### Showing 18 of 82 activities. To narrow your results, use the filters above.

- K–5

- 6–8

- K–5

- K–5

- K–5

- 9–12

- K–5

- 9–12

- K–5

- K–5

- K–5

- K–5

- 6–8

- K–5

- 6–8

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In this activity, students will investigate different ways to move a ball.
- K–5

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In this activity, students will model the process of heat transfer by convection in Earth's oceans.
- 6–8

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In this activity, students will use a topographic map of their school grounds to identify geologic features using a printed map.
- K–5

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In this activity, students will learn about thermal energy.
- K–5

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In this activity, students will gain an understanding of magnetic fields and magnetic forces.
- K–5

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Students will learn the foundations of hydraulics and how they make things move with little effort. Using these fundamentals, students will work together to design and engineer a functional hydraulic lift system.
- 9–12

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In this activity, students will create a model of a sloped hillside using sand and simulate conditions that can cause a landslide to occur.
- K–5

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In this investigation, students will design three different circuit arrangements with a switch capable of lighting a small light bulb. They will use the results of this investigation to determine the best configuration for wiring holiday lights.
- 9–12

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In this activity, students use a stream table to model the processes of erosion and streambed formation.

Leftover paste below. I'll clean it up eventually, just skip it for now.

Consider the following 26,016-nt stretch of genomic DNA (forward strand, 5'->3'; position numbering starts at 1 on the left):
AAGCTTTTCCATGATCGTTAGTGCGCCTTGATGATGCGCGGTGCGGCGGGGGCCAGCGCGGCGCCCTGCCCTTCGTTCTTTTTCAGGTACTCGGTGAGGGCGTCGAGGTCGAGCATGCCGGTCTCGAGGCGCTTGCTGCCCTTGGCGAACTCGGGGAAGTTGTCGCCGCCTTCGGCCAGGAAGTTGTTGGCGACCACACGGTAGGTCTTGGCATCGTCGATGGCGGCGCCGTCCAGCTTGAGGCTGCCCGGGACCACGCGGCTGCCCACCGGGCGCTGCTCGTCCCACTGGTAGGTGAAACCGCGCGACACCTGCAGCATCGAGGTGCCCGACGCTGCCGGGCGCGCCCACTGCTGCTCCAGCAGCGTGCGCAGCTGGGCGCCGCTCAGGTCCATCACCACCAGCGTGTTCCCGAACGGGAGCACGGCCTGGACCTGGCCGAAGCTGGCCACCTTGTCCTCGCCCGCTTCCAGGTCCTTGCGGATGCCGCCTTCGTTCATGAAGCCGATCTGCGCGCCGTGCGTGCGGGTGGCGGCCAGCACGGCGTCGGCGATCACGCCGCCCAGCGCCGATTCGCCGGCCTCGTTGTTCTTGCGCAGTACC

- K–5

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In this activity, students will explore the structures within a leaf where the process of photosynthesis occurs.
- K–5

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In this activity, students will gain an understanding of the engineering design process by designing and observing different containers that slow down the process of heat transfer.
- K–5

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In this activity, students will compare two forces of energy on the motion, velocity, and direction of an object.
- K–5

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In this activity, students will observe how ice melts on wood and metal blocks, and they will draw conclusions about how heat conducts through different materials.
- 6–8

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In this activity, students will create a simple electromagnet using a nail, a battery, and copper wire.
- K–5

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In this activity, students will produce different chemical reactions with yeast.
- 6–8

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In this activity, students will use shadows to demonstrate that Earth is moving, not the sun.
- K–5

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In this activity, students will create their own insulating "ice chambers" and then test them against the models made by their classmates.
- K–5

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In this activity, students will evaluate water ice balloons to reconstruct recent climate history by sorting different layers of evidence.
- K–5